After losing skid, Minnesota faces tough task down the stretch

The Gophers are 1-8-1 in their last 10 conference games with 10 to go.

Forward Leon Bristedt maneuvers the puck behind the goal line during a game against Michigan at 3M Arena at Mariucci on Friday, Jan. 12.

Image by Max Ostenso

Forward Leon Bristedt maneuvers the puck behind the goal line during a game against Michigan at 3M Arena at Mariucci on Friday, Jan. 12.

by Drew Cove

The Gophers are in unfamiliar territory.

Minnesota is 1-8-1 in its last 10 conference games, even though the team has won the Big Ten four years in a row. Now, the Gophers sit one game above .500 in the final stretch before the NCAA tournament. Minnesota will look to bounce back in an attempt to save its season.

“We’ve put ourselves in a tough spot within the league,” said head coach Don Lucia. “You don’t realize it almost because there’s been such a mix of nonconference games where we’ve done well and all of the sudden, boom, you’re not where you want to be.”

The Gophers collected one of their most complete wins of the season in the second game against St. Cloud State, with the Huskies holding the No. 1 rank at the time. Just a week later, Minnesota lost two consecutive games to unranked Michigan, when the Wolverines entered the weekend below .500.

“It’s something we preach about all the time and I think there’s definitely a sense of urgency,” defenseman Steve Johnson said. “At the same time, we’ve got to understand who we are and play our game.”

The urgency for Minnesota comes on the precipice of the last 10 conference games of the season, while holding a 4-9-1-1 record so far in the Big Ten.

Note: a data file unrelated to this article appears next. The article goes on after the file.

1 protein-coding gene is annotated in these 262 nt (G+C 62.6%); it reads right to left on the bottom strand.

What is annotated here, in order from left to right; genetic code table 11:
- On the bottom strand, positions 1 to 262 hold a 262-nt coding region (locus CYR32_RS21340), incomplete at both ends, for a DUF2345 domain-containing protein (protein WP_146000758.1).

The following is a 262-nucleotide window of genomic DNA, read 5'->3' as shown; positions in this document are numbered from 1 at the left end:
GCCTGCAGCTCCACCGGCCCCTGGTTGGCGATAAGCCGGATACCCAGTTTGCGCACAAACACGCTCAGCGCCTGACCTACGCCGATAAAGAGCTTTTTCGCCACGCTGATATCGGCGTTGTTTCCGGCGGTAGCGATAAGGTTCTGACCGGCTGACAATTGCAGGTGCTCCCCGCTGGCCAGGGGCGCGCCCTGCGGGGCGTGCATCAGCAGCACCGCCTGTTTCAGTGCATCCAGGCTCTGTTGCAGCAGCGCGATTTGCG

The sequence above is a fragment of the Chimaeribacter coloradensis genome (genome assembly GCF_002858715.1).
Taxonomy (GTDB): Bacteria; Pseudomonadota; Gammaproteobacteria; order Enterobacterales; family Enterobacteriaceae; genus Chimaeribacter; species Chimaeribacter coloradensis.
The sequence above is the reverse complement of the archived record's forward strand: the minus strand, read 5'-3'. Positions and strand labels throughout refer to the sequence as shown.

Generating consistent offense has been a concern all season for the Gophers. Minnesota has no skaters in the double-digits for goals, yet, while they have a few on the brink of that with forwards Rem Pitlick with nine and Mike Szmatula with eight.

Minnesota’s skaters have historically scored more than they have this season, in particular two forwards — captain Tyler Sheehy and assistant captain Leon Bristedt. Each player has had a 20-goal season at the college level, yet Sheehy has seven goals and Bristedt has three this season. Lucia joked that he might need a psychology degree for his struggling forwards.

“That’s the hardest part at every level,” Lucia said. “You have guys that go through stretches. There’s not much you can say for somebody to score.”

The power play for Minnesota has also been another area of concern. Though the Gophers lost both games against Michigan, they broke a streak of 29 power play attempts with no goals. The power play goals did not lead to wins over the weekend, but Minnesota hopes it will at least jump start the offense.

“Our power play just hasn’t been good enough for the guys that we have,” said forward Casey Mittelstadt. “Hopefully, going forward here, we can get a few big goals from our special teams. It’ll be nice to get the power play going [to] help us out.”

Jack White contributed to this report.